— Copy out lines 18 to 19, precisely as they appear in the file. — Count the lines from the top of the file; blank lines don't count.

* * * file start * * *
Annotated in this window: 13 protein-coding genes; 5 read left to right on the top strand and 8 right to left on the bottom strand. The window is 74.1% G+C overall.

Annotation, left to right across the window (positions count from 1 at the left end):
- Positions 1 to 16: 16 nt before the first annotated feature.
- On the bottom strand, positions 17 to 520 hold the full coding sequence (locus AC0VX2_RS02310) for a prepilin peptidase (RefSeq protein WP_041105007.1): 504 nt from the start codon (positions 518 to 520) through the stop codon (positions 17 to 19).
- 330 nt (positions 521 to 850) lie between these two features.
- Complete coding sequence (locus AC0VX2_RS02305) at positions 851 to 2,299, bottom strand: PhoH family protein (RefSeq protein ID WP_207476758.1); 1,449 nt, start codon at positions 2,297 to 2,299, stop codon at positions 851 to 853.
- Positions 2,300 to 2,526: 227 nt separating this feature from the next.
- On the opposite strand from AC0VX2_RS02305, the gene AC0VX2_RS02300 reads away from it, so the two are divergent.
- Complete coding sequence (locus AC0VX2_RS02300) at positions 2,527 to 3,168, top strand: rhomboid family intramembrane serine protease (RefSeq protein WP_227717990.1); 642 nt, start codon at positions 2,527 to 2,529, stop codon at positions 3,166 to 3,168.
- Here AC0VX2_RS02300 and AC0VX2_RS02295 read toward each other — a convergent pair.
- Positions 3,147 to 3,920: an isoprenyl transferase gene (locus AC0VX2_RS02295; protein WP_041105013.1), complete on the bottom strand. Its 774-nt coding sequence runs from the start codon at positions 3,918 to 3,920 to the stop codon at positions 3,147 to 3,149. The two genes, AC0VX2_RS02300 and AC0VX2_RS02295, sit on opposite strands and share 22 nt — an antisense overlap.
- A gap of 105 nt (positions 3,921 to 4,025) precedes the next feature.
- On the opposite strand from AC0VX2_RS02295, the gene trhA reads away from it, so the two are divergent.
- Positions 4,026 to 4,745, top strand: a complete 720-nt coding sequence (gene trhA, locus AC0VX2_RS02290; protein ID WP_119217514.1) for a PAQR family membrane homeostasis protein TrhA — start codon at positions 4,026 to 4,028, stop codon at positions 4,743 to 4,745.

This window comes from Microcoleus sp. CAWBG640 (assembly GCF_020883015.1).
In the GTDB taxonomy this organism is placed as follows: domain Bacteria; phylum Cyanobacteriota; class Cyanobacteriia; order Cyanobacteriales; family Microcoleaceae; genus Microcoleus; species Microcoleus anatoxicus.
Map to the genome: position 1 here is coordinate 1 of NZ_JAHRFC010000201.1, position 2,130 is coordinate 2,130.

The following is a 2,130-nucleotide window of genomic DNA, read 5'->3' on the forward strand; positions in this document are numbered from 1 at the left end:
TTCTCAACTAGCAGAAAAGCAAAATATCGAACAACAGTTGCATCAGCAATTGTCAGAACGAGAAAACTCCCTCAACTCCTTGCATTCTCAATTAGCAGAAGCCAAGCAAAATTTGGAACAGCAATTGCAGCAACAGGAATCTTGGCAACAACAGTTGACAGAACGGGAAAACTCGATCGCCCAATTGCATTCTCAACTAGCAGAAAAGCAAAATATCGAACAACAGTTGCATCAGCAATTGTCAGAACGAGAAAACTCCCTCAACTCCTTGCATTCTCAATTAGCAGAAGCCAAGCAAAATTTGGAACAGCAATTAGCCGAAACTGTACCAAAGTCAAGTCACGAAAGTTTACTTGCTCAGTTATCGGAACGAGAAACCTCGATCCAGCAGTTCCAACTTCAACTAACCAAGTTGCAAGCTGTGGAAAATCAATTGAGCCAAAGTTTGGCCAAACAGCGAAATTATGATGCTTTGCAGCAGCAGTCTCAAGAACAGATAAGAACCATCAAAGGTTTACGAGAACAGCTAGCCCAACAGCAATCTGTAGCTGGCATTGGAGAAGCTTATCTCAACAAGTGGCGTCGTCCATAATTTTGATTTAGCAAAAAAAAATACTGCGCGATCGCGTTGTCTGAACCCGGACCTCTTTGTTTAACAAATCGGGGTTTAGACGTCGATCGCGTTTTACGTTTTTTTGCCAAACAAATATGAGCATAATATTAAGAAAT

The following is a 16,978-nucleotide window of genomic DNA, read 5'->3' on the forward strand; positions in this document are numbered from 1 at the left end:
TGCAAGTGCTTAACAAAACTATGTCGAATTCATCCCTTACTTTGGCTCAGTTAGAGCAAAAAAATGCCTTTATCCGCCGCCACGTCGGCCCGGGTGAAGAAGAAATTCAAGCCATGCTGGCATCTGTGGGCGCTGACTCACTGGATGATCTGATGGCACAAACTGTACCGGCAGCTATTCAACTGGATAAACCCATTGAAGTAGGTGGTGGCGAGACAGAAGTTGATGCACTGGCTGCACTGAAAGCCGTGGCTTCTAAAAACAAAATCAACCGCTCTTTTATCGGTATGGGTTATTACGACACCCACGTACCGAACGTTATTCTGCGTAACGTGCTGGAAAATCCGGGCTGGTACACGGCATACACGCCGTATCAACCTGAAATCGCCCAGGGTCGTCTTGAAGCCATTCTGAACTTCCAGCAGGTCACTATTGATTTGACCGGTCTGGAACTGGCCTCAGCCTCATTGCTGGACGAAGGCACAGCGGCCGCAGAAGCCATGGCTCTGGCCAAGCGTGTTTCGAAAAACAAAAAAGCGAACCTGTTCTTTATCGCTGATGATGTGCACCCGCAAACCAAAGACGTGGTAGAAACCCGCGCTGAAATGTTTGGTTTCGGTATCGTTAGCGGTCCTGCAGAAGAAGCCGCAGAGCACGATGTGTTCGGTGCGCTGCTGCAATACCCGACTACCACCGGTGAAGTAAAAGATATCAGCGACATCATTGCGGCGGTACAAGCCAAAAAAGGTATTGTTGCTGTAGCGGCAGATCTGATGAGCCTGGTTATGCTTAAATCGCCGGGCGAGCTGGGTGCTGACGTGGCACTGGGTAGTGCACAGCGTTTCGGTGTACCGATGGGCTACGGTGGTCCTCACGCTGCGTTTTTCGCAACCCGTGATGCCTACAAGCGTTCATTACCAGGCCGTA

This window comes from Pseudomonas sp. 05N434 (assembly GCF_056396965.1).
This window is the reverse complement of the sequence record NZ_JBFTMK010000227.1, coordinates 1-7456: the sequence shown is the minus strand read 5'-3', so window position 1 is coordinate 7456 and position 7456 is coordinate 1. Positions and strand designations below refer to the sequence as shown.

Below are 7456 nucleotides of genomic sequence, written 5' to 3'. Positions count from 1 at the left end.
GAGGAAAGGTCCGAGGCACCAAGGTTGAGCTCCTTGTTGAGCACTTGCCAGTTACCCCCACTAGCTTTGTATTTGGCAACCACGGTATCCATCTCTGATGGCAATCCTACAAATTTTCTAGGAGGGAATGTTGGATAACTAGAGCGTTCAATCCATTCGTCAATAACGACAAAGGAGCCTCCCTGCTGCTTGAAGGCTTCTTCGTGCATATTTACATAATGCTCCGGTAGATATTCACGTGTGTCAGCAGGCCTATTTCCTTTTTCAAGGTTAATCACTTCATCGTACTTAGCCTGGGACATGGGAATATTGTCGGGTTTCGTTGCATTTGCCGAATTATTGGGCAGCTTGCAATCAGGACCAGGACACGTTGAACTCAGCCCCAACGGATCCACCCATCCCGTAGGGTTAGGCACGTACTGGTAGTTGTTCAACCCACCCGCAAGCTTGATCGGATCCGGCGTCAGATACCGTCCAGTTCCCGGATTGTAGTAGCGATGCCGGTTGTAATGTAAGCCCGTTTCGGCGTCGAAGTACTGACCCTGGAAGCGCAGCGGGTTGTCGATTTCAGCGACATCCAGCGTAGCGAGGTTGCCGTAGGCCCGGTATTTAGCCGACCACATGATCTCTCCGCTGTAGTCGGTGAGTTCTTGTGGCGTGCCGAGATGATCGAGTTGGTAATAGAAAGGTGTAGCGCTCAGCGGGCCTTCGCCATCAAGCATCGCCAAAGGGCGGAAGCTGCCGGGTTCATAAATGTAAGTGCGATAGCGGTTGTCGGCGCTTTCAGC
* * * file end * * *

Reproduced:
The following is a 2,130-nucleotide window of genomic DNA, read 5'->3' on the forward strand; positions in this document are numbered from 1 at the left end:
TTCTCAACTAGCAGAAAAGCAAAATATCGAACAACAGTTGCATCAGCAATTGTCAGAACGAGAAAACTCCCTCAACTCCTTGCATTCTCAATTAGCAGAAGCCAAGCAAAATTTGGAACAGCAATTGCAGCAACAGGAATCTTGGCAACAACAGTTGACAGAACGGGAAAACTCGATCGCCCAATTGCATTCTCAACTAGCAGAAAAGCAAAATATCGAACAACAGTTGCATCAGCAATTGTCAGAACGAGAAAACTCCCTCAACTCCTTGCATTCTCAATTAGCAGAAGCCAAGCAAAATTTGGAACAGCAATTAGCCGAAACTGTACCAAAGTCAAGTCACGAAAGTTTACTTGCTCAGTTATCGGAACGAGAAACCTCGATCCAGCAGTTCCAACTTCAACTAACCAAGTTGCAAGCTGTGGAAAATCAATTGAGCCAAAGTTTGGCCAAACAGCGAAATTATGATGCTTTGCAGCAGCAGTCTCAAGAACAGATAAGAACCATCAAAGGTTTACGAGAACAGCTAGCCCAACAGCAATCTGTAGCTGGCATTGGAGAAGCTTATCTCAACAAGTGGCGTCGTCCATAATTTTGATTTAGCAAAAAAAAATACTGCGCGATCGCGTTGTCTGAACCCGGACCTCTTTGTTTAACAAATCGGGGTTTAGACGTCGATCGCGTTTTACGTTTTTTTGCCAAACAAATATGAGCATAATATTAAGAAAT